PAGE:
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Ask HN: Where is the real innovation of the past decade?
7 points by king3andre 1406 days ago | hide | past | web | 10 comments | favorite
I'm an Engineer and I wanted to know this, am I the only one worried that our society has not seen true innovation in past decade? Maybe I'm wrong but ever since the recession, all we've created is a bunch of iPhone apps and websites. How do we get our brilliant minds to work on things meaningful?

If you base your opinion on anecdotal evidence, you get fooled by the fact that consumer apps by their nature are more likely to have come to your attention.

If you really want to measure rates of technical progress, you have to be rigorous and do it bottom up. I.e. decide in advance what you consider to be important, then go look at the trend. Cancer survival rates might be a good place to start.

Progress is usually evolutionary, rather than revolutionary, in nature. Hindsight allows us to identify specific developments that we glorify and put in textbooks. But in the moment, it can be less obvious what those developments will be.

I, for one, am not worried; especially b/c "true innovation" is an entirely subjective quality, and even if we could agree on a comprehensive definition agreeable to all camps, the effect of innovation is not necessarily salutary. I think it's important to point out that creativity, 'constructive' engineering endeavors included, is literally destructive. You understand probably better than I that nothing that gets designed today by a reputable engineer is done so w/o giving consideration to its ecological impact. From my perspective, this is where true innovation needs to start, in cultivating a deep understanding of how we fit into the earth's ECOSYSTEM and cultivating technologically appropriate responses to the same.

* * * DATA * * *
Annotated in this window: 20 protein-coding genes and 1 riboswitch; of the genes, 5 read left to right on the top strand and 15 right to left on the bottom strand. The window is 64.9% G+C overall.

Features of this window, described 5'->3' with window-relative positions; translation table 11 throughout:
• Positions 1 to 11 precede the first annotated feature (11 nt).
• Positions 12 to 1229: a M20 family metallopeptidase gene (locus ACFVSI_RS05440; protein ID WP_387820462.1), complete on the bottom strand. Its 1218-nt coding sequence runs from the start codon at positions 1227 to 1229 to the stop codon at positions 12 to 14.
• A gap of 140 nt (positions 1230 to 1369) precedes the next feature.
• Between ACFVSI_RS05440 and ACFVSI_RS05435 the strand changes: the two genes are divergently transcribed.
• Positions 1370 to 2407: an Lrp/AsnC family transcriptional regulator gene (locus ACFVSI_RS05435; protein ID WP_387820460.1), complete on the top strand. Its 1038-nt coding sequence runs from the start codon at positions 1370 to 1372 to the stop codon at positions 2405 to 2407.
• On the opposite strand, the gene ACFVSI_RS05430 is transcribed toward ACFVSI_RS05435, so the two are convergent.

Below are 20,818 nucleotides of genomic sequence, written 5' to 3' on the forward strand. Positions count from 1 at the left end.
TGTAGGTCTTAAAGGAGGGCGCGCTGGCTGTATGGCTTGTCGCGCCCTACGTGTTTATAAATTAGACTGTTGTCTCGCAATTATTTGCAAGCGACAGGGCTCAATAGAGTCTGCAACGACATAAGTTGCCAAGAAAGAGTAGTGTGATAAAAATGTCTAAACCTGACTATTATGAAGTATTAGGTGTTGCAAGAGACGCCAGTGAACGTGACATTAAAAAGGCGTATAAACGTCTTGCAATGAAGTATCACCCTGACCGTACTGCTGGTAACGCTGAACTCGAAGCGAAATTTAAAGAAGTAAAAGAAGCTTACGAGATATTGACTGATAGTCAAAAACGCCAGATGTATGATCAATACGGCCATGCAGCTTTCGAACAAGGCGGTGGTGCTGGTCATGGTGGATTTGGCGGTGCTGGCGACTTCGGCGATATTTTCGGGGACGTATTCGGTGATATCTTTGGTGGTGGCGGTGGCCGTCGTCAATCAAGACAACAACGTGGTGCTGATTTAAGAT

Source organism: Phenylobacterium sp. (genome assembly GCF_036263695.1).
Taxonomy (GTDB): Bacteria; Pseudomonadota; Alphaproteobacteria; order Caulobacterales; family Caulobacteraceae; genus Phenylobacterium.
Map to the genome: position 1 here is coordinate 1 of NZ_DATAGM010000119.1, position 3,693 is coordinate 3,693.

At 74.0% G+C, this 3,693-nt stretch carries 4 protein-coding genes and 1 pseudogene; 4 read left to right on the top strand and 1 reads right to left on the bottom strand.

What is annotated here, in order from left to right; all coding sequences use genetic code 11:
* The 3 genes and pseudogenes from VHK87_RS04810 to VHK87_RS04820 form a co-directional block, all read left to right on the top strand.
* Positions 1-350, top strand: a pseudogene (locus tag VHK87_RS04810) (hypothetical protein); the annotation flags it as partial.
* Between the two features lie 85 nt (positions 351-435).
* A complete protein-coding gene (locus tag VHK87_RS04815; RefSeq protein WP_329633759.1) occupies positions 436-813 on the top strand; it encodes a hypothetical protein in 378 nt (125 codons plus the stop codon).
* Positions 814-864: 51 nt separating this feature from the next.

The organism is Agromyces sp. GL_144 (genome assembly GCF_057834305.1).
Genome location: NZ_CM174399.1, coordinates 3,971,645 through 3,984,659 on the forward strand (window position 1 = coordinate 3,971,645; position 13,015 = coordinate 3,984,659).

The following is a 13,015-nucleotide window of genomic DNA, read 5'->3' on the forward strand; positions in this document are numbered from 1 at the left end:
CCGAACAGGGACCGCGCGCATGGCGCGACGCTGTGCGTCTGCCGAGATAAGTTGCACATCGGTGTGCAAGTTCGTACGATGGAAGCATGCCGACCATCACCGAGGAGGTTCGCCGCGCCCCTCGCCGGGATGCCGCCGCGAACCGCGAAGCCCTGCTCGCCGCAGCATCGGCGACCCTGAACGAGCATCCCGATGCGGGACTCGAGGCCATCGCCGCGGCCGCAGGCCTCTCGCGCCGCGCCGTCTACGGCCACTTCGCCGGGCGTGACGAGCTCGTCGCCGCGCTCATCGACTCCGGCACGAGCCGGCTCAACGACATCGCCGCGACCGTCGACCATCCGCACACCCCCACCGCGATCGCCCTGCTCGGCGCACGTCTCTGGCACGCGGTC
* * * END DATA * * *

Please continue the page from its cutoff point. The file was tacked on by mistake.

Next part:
On a side note, I also think you highly underestimate the technological advances that continue to be made under the infrastructural hood of the internet, b/c it's almost completely transparent. iPhone apps and websites in and of themselves may not be a big deal, but the growing scale of digital distribution channels and the level and scope of our interconnectedness certainly is. Not to mention, managing this growth in a way that is environmentally sustainable? Not a trivial engineering problem, and, in my estimation one of pressing concern...

We need to de-commercialize our society. Right now, far too much time and energy is being wasted on going after the quick buck. And, no, I am not talking about communism. I am talking about creating a system that rewards long term efforts and true innovation, and most importantly gets the disenfranchised back into the game.

But this requires major reform and a new way of thinking about society. And unfortunately, at the moment, right-wing ideologues are busy pushing an agenda that move us in the wrong direction and misses the real problem. (Most of the left-wing, btw, mean well, they just don't have much of clue either).